A federal court in California has ruled EPA does not have to regulate seed treated with pesticides as if the seed were pesticides themselves, a situation that would have been costly and a duplication of EPA’s current pesticide regulatory practices, experts say.
The ruling in Anderson vs. the EPA, a case brought by a group of farmers, environmental activists and beekeepers, is being seen as a victory for preserving the Federal Insecticide, Fungicide and Rodenticide Act as the primary mechanism for pesticide regulation in the U.S.
An industry coalition, including CropLife America, the American Seed Trade Association, Agricultural Retailers Association, National Cotton Council of America, American Soybean Association, National Association of Wheat Growers and the National Corn Growers Association had filed as intervenors on behalf of EPA.
“CropLife America applauds the court for reinforcing the importance of decisions built on the foundation of established science-based reviews of crop protection products,” said Jay Vroom, president and CEO of CLA, the organization representing pesticide manufacturers and distributors.
The court found the 2013 Bee Guidance document on which plaintiffs had relied was neither an “agency action” nor “final” under the Administrative Procedures Act and plaintiffs’ claims were not reviewable by a court. The court also denied plaintiffs’ request to seek additional documents and information from EPA to support their claims.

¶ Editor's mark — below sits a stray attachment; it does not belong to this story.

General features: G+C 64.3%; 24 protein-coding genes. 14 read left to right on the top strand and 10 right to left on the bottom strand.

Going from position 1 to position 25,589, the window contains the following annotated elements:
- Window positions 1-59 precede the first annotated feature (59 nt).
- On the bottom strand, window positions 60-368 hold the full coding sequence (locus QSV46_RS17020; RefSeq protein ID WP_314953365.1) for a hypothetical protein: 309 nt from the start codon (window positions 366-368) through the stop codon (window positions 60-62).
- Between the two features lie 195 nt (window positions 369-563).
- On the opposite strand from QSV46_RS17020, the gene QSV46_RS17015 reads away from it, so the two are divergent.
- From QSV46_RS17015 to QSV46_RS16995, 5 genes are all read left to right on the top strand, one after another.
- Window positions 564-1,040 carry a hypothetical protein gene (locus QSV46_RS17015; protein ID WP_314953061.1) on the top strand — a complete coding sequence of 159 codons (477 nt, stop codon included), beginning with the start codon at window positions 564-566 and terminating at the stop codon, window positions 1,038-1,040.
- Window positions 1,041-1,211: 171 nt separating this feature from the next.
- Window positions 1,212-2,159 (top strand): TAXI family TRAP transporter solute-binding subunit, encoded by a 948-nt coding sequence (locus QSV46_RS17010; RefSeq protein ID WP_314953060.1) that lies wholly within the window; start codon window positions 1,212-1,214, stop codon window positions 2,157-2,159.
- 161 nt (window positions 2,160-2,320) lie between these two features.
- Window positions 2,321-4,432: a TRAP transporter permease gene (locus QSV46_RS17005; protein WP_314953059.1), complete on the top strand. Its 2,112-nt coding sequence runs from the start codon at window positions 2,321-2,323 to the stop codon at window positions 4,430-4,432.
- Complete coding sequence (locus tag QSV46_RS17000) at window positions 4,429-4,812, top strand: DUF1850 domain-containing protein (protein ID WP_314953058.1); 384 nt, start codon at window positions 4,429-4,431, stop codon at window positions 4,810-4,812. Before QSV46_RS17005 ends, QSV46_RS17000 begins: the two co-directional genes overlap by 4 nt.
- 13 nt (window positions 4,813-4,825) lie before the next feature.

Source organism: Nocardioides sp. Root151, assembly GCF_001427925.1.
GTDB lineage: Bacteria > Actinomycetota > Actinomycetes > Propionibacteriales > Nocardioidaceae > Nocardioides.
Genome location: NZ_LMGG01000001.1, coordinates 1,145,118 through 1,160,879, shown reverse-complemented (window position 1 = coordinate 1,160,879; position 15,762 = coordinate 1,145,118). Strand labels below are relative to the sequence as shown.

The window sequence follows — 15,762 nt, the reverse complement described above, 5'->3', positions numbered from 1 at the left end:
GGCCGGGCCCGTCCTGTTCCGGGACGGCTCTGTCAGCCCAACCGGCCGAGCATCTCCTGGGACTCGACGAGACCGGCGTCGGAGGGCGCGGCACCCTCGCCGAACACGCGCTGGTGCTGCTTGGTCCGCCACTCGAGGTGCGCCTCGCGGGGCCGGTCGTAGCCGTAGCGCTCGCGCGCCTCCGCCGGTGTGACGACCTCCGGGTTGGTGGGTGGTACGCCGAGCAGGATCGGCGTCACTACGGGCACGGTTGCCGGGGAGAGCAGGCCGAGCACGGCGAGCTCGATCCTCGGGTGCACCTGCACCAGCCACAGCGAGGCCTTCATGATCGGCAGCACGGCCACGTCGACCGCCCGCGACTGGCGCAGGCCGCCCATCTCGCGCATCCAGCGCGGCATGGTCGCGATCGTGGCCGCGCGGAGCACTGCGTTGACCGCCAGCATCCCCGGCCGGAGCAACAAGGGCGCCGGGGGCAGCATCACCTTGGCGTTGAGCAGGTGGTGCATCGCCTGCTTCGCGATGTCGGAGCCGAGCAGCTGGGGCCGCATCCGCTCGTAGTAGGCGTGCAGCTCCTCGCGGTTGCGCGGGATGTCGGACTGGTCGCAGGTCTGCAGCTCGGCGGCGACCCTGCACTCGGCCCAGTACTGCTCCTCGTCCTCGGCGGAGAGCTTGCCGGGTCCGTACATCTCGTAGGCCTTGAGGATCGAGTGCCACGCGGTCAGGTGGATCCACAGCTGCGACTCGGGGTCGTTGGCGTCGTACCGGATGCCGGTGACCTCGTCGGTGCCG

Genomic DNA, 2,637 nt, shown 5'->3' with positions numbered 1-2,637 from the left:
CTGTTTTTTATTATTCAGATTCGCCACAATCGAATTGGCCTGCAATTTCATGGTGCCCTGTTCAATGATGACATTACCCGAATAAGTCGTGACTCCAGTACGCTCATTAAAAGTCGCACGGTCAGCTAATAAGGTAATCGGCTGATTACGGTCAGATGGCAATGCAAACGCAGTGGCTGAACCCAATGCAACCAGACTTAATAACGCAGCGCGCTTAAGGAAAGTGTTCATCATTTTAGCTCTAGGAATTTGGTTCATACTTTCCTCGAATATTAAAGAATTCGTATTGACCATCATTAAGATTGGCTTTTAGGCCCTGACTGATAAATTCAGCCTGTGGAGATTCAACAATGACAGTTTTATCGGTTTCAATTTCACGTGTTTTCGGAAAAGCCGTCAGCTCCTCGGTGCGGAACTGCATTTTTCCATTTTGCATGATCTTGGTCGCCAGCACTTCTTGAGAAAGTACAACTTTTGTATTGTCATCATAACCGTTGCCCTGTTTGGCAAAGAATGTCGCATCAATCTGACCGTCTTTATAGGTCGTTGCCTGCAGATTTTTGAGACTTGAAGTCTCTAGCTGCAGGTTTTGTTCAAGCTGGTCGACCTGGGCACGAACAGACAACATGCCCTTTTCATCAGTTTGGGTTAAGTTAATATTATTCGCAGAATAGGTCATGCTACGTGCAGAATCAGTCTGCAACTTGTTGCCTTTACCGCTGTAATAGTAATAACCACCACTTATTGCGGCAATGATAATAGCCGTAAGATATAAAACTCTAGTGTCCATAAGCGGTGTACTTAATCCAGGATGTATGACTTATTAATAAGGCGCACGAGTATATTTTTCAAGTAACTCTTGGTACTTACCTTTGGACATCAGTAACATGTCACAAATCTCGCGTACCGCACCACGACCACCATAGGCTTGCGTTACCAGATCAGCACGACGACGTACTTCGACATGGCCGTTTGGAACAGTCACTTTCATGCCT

The original filing sought to force EPA to regulate seeds treated with neonicotinoids as pesticides under FIFRA.
The American Soybean Association said in a press release last spring that it was joining the coalition to help defend EPA’s current regulation of neonicotinoid seed treatments and “to ensure the court and EPA understand the importance of treated seeds to American agriculture.”
Vroom said the decision protects the ability of growers to continue using seed treatment technology “that is vital to American agriculture, permits EPA to retain its current regulatory approach for treated seeds and allows EPA and the agricultural value chain to continue their important work on pollinator health issues.”
Environmental activists and some beekeepers groups have been attacking neonicotinoid seed treatments as a primary cause of declines in bee populations with little scientific evidence to support their claims.
Farm organizations and industry groups such as CropLife America agree that pesticides must be used carefully, but that bee populations can be safeguarded when proper precautions are taken by pesticide applicators. One of the main needs, they say, is to improve communications between beekeepers and farmers who allow them to place their hives on their land.
“Our members depend on the consistency of the regulatory process to ensure they are able to get new and more advanced products to market, while ensuring these products have been thoroughly tested for environmental and human health safety,” said Vroom.
"Plaintiffs had asked the court to order EPA to regulate seeds treated with pesticides as if the seeds were the pesticides themselves," a National Cotton Council spokesman said. "Currently, the pesticides applied to articles, in this case, seeds, already are registered under the Federal Insecticide, Fungicide and Rodenticide Act. Therefore the articles themselves do not need to be regulated after the pesticide is applied to them.
"In essence, the plaintiffs were asking EPA to regulate the same pesticide twice. This could have resulted in treated seeds being regulated as a pesticide and given planting control over to EPA under FIFRA."
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